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# Hull Ex. 7.3: Valuing a swap in terms of FRAs

#### David Harper CFA FRM

##### David Harper CFA FRM
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Hi @ankit4685 But the 2.9% is per annum, it is not itself a six-month rate. This is a point that I am constantly making in my videos: interest rate inputs are given in per annum (aka, annualized) terms unless explicitly specified (but there are almost no exceptions really). This is true throughout John Hull's text, which is the authoritative basis. Here is the setup for this valuation and this setup is typical (emphasis mine):
On a notional principal of $100 million, a swap is arrangement is made so as to receive 6-month LIBOR and pay 3% per annum (with semiannual compounding). The swap has a remaining life of 1.25 years. The LIBOR rates with continuous compounding for 3-month, 9-month, and 15- month maturities are 2.8%, 3.2%, and 3.4%, respectively. The 6- month LIBOR rate at the last payment date was 2.9% (with semiannual compounding). These assumptions are shown below. It is really important to distinguish between compound frequency and the per annum (default) convention. Here are typical illustrate assumptions: • The interest rate is 3.0% per annum with semi-annual compound frequency (fully explicit). • But this can be written as: "The interest rate is 3.0% with semi-annual compound frequency." • The interest rate is 2.5% per annum with annual compound frequency (fully explicit) • But this can be written as: "The interest rate is 3.0% compounded annually." • "The interest rate is 6.0% compounded monthly" should be interpreted as "The interest rate is 6.0% per annum with monthly compound frequency" ... now, we could instead write here "The one-month interest rate is 0.50%" but we are not leading with the primary convention need to careful ... So in the above valuation the fully explicated assumption is "The 6- month LIBOR rate at the last payment date was 2.9% per annum (with semiannual compounding) ... " but it's actually not necessary to add the "per annum," although it's helpful. This is closely related to, or the same as, our tendency (default) to quote a bond yield in its so-called bond-equivalent basis. If a 10-year semi-annual pay bond has a coupon rate of 3.0% and has a price of$109.0, then:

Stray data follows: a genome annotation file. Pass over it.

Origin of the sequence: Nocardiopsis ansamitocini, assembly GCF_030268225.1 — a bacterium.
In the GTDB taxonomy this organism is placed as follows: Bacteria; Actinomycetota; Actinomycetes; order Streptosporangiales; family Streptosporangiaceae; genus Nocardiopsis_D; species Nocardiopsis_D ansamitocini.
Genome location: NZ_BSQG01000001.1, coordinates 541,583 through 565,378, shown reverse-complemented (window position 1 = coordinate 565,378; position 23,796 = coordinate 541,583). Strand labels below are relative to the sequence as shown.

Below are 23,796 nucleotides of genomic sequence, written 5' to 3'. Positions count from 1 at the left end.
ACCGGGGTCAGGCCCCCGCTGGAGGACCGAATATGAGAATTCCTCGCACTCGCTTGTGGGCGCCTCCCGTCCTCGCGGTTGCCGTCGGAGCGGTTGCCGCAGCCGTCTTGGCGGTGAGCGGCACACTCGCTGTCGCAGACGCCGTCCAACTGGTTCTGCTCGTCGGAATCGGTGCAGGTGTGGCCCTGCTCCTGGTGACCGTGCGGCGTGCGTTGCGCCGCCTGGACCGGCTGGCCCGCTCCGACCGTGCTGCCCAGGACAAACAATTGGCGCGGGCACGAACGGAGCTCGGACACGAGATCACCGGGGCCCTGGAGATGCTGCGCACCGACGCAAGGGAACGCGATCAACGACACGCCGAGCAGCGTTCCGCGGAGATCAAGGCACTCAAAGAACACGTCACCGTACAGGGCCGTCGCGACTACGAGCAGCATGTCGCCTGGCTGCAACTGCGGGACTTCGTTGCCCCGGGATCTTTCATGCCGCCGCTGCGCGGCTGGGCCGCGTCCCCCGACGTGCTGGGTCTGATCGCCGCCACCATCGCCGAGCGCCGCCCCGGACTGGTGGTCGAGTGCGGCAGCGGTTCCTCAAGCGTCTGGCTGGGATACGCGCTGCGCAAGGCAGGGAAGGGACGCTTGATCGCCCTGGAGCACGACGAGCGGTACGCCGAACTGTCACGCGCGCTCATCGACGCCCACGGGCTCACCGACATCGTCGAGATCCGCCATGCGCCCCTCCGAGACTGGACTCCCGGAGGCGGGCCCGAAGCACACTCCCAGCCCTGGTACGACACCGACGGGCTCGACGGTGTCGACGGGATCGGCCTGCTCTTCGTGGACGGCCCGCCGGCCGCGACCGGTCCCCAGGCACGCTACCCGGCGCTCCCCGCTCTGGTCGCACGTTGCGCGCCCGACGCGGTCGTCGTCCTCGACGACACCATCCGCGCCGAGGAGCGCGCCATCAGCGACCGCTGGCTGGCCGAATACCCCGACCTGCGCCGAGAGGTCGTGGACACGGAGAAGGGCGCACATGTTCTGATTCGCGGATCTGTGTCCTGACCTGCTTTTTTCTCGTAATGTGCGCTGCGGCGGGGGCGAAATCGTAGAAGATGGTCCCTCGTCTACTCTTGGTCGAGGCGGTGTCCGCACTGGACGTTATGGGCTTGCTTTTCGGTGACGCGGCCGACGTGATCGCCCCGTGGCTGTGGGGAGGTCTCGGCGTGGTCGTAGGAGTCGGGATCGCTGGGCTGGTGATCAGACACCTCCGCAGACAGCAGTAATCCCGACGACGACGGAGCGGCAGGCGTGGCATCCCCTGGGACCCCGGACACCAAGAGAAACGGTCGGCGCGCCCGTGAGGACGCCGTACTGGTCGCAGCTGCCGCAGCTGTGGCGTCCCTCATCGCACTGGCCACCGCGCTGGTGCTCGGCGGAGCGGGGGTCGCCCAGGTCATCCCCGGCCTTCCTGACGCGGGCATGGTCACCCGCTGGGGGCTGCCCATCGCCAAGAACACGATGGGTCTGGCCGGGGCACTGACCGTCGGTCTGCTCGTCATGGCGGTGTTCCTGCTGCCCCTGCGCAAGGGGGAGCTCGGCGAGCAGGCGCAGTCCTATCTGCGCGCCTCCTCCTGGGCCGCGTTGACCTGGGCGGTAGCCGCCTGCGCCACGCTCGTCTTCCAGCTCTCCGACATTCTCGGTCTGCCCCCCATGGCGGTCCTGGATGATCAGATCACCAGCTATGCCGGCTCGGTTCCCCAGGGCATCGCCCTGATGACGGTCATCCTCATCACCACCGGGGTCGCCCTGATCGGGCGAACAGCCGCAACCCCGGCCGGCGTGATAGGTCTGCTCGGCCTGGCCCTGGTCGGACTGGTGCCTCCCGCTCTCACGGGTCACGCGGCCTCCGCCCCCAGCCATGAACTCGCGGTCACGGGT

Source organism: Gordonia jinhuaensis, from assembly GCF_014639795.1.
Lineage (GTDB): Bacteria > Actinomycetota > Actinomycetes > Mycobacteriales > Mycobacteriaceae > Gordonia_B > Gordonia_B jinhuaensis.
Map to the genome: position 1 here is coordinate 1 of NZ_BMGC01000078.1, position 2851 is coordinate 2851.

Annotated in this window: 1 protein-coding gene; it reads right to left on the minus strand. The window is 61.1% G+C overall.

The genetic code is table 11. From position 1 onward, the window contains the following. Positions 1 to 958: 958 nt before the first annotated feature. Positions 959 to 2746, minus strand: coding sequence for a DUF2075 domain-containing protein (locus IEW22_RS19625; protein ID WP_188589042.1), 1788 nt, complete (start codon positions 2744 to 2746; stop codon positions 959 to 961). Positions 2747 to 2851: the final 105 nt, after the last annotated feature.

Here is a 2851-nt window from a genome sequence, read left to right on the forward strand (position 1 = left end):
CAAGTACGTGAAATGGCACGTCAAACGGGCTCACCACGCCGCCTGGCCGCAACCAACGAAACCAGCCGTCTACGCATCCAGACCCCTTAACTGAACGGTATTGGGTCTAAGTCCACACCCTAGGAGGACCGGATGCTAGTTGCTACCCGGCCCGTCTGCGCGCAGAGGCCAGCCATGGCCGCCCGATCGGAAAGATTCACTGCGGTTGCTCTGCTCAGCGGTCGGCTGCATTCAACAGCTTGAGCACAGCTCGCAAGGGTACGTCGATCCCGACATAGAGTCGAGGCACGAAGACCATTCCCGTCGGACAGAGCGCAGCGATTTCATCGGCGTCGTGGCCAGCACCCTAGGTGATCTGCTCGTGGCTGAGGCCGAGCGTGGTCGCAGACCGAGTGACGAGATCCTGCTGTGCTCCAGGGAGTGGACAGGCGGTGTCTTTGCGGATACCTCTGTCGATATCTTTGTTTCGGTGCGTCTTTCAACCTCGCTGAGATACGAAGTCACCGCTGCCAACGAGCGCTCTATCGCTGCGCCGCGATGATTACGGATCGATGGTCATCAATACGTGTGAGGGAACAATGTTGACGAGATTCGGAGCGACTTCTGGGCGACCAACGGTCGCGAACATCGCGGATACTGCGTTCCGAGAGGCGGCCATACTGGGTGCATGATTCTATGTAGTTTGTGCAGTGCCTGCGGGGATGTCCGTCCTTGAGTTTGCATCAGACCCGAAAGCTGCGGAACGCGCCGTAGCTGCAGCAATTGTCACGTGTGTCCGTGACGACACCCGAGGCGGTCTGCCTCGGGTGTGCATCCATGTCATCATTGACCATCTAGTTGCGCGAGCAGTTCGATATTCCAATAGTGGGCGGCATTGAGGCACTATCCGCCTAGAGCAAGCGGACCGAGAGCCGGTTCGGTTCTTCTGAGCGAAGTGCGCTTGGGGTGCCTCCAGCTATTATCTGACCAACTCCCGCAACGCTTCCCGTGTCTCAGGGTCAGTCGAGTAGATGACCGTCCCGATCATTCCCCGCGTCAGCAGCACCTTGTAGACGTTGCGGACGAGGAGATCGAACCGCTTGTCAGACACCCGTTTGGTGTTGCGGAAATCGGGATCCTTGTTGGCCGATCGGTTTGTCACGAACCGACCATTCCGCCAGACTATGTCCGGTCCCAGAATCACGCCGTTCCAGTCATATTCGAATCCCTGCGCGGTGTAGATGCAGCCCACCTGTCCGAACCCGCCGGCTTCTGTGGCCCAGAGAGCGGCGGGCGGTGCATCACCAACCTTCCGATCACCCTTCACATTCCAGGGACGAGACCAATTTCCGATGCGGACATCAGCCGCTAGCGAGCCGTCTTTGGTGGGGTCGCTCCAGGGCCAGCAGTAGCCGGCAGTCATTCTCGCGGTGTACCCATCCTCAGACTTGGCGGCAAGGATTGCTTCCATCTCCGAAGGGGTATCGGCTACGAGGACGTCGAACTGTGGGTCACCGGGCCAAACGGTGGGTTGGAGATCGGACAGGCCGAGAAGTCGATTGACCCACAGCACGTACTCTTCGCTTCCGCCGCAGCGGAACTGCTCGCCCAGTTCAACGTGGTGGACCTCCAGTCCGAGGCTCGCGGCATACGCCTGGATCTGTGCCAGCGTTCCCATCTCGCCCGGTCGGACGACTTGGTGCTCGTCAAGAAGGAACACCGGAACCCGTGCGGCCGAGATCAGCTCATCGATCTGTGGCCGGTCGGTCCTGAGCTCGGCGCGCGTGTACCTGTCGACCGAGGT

1. unless explicitly otherwise specified, this is an assumption of a "coupon rate of 3.0% per annum", and
2. The yield is given by =rate(10*2, 3%*100/2, -109, 100) = 1.0% * 2 = 2.0%; i.e., "the bond's yield to maturity is 2.0% per annum with semi-annual compound frequency" but that's actually the best interpretation of the abbreviated"the bond yield is 2.0%" !